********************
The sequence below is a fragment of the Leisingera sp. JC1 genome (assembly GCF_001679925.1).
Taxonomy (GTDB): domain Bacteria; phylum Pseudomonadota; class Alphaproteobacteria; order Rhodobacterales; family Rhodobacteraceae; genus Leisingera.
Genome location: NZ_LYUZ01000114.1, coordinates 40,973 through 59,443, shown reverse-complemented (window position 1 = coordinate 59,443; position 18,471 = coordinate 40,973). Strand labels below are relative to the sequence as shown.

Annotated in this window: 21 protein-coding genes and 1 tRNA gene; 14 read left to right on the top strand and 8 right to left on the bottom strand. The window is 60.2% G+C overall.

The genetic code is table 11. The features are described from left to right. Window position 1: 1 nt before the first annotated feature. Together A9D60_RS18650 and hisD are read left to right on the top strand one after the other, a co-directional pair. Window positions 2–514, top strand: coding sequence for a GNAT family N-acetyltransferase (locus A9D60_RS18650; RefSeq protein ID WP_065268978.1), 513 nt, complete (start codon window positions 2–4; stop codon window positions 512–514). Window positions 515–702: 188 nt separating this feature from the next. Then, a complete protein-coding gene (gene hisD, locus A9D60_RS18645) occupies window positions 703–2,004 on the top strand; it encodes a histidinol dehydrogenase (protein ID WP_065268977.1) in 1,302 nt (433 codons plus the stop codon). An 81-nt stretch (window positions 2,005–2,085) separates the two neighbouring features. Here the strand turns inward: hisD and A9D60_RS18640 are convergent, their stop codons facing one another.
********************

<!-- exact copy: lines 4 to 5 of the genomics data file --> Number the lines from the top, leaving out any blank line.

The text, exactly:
Annotated in this window: 21 protein-coding genes and 1 tRNA gene; 14 read left to right on the top strand and 8 right to left on the bottom strand. The window is 60.2% G+C overall.

The genetic code is table 11. The features are described from left to right. Window position 1: 1 nt before the first annotated feature. Together A9D60_RS18650 and hisD are read left to right on the top strand one after the other, a co-directional pair. Window positions 2–514, top strand: coding sequence for a GNAT family N-acetyltransferase (locus A9D60_RS18650; RefSeq protein ID WP_065268978.1), 513 nt, complete (start codon window positions 2–4; stop codon window positions 512–514). Window positions 515–702: 188 nt separating this feature from the next. Then, a complete protein-coding gene (gene hisD, locus A9D60_RS18645) occupies window positions 703–2,004 on the top strand; it encodes a histidinol dehydrogenase (protein ID WP_065268977.1) in 1,302 nt (433 codons plus the stop codon). An 81-nt stretch (window positions 2,005–2,085) separates the two neighbouring features. Here the strand turns inward: hisD and A9D60_RS18640 are convergent, their stop codons facing one another.